The second python was sunbathing near the canteen next to the Keoladeo (Shiva) Temple and was surrounded by a host of people. It was even easier to click the second python.

The wetlands are the lifeline of the park. The park is huge and we travelled partly on foot and partly on rented bicycle (the bicycles can be rented at the main gate for Rupees 25 for the entire day). One can hire a rickshaw too, the rickshaw pullers have been trained by WWF and they are expert birdwatchers. All in all, an excellent trip and I am told that the season lasts till February. So if you live in and around Delhi, what are you waiting for?

12 thoughts on “Keoladeo Bird Sanctuary, Bharatpur: An Excellent Weekend Getaway from New Delhi”

  1. I’m so glad I found your new blog–I remember now that you gave me the new address a while ago when commenting on my blog. (Silly me!)I really love these photographs and your description of the bird sanctuary. I always enjoy exploring new places and discovering wildlife is an added bonus.After reading your blog and Lily’s account of her recent trip to India I am more convinced than ever that my husband and I need to make India out next big trip.I’ll let you know if and when this happens because I’ll want to ask you and Lily all sorts of questions if my husband and I can get the time off next year. 🙂

  2. hi mridula,so you are back. looks like you guys had a great time. the pics are real nice. will talk to you soonkrishna

  3. Glad to see you made it to Bharatpur. It’s one of the regrets of our trip that we didn’t stay another day.I picked up a Birds of India book while we were there so I can help you with identification. The flying white bird (great picture by the way) is a Large Egret. The black and white bird on the stump is a Lesser Pied Kingfisher. We didn’t see one of those, which is too bad. It makes a nice picture.You’re so lucky to find the pythons out in the open! The only one we found was curled up under the bushes so the picture isn’t that great.The funny thing about birding is that once you know where to look you start to see all kinds of birds and animals you never noticed before. Glad you had a good time!

  4. Mridula, that was a fabulous travelouge! I really love the way you go into all those details of what you saw and with all those photos that truly capture trhe moment. Awesome!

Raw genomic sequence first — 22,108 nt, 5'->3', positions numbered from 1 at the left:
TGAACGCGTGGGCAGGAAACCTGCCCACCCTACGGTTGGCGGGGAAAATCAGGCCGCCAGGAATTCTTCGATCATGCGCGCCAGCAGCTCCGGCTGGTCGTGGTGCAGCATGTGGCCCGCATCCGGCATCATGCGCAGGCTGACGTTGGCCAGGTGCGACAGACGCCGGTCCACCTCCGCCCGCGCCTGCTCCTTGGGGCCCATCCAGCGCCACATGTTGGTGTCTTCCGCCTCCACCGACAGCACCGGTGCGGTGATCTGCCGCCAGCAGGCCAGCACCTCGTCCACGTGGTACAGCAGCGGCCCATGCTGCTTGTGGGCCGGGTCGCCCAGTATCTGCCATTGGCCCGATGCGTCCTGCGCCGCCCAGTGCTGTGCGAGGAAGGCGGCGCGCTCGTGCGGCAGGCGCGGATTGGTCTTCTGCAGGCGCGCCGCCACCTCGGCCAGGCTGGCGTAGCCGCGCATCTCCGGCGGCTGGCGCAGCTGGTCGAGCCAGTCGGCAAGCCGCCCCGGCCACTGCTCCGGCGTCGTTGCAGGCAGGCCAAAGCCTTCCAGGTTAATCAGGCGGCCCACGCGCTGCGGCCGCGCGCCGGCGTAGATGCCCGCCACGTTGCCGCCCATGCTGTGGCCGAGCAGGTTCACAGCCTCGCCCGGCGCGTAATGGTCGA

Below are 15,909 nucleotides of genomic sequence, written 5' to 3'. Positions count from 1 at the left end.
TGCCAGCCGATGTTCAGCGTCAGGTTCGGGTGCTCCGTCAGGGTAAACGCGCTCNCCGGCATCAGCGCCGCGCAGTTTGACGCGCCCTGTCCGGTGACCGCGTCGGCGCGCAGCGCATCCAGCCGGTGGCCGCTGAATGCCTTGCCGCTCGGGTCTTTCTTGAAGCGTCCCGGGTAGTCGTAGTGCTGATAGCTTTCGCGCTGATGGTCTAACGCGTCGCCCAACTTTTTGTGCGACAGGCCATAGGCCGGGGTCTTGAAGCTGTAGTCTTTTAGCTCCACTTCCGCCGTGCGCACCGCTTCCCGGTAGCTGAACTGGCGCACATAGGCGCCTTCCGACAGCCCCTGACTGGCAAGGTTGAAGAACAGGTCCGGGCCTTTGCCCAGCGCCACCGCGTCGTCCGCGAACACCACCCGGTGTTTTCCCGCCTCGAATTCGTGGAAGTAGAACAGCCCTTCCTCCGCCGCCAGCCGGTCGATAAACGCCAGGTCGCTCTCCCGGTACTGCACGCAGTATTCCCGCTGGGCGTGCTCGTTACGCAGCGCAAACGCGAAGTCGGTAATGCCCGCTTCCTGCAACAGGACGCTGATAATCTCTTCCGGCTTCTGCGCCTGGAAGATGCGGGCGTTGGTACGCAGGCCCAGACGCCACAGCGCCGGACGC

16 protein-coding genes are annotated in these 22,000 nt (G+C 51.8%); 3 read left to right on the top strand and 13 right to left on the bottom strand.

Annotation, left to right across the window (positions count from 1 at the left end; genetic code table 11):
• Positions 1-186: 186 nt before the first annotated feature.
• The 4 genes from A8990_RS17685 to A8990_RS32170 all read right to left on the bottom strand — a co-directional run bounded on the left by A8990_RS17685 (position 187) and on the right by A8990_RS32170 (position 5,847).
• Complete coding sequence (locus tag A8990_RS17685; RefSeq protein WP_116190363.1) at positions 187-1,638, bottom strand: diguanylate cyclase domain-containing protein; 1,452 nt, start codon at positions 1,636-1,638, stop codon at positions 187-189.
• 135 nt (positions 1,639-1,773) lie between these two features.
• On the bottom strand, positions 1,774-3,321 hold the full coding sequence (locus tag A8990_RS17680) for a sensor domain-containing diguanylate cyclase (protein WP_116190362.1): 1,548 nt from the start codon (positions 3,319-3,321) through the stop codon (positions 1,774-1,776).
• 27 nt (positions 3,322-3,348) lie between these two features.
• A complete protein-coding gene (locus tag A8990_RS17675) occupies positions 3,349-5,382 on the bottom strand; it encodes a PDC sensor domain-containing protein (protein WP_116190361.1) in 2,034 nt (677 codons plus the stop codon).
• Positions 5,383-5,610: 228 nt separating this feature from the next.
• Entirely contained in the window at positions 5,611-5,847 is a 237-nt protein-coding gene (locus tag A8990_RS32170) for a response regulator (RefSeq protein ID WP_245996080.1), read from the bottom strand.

5. Hi Mridula! I like Storks, they build the most amazing and gigantic nests! The Bird Santuary seems lovely and your pictures are of National Geographic quality, but OUCH…foreigners paying 800% more than the locals seems quite unfair in my opinion!

  6. JB, if you ever come this side, do let me know. And all your queries are welcome.Krishna, how did you landed up here? Lily, I almost had to blackmale H into coming. And your strong recommendation helped. I have seen your flicker pictures and they are nice. I wonder why you do not use some of it on your blog too?Kaushik, thanks a lot.Teri, do come sometime.Thanks Prashant.Crystal, there were so many photographers (professionals?) in the park with funky gizmos. I wonder what kind of pictures they got. Mine are quite ordinary, if you have seen the actual view. But thanks for boosting my morale. I know about the ticket prices, what to do! Lame, at the best.

  7. Mridula, this is brilliant – I’ve always wanted to go to Bharatpur but it’s a little more than a day trip for me here from Bombay. Incidently I too went bird watching this past weekend. Bombay becomes home to a couple of hundred lesser flamingos every winter. It was great and I too took some pictures.

  8. Lovely photos. Am new to blogging. Anyway, just wanted to warn anyone visiting Bharatpur Bird Sanctuary about Hotel Spoonbill. Had a bad experience there. Reached there at noon, and one would have expected a decent meal. Nothing fancy, but something hot and simple. What we got was cold frigid rice and rotis with stale curry. Worst I’ve had. Rooms also not that great. By the way, they engage in discrimination…Only foreigners are given the bright airy rooms on the first floor while we poor desis are given the dark rooms on the ground floor. All in all, not a good experience at all…

  9. An addition to my earlier note on Hotel Spoonbill. Meant to add that the park itself is definitely worth the visit. Just make sure you get a better place than Spoonbill to stay in.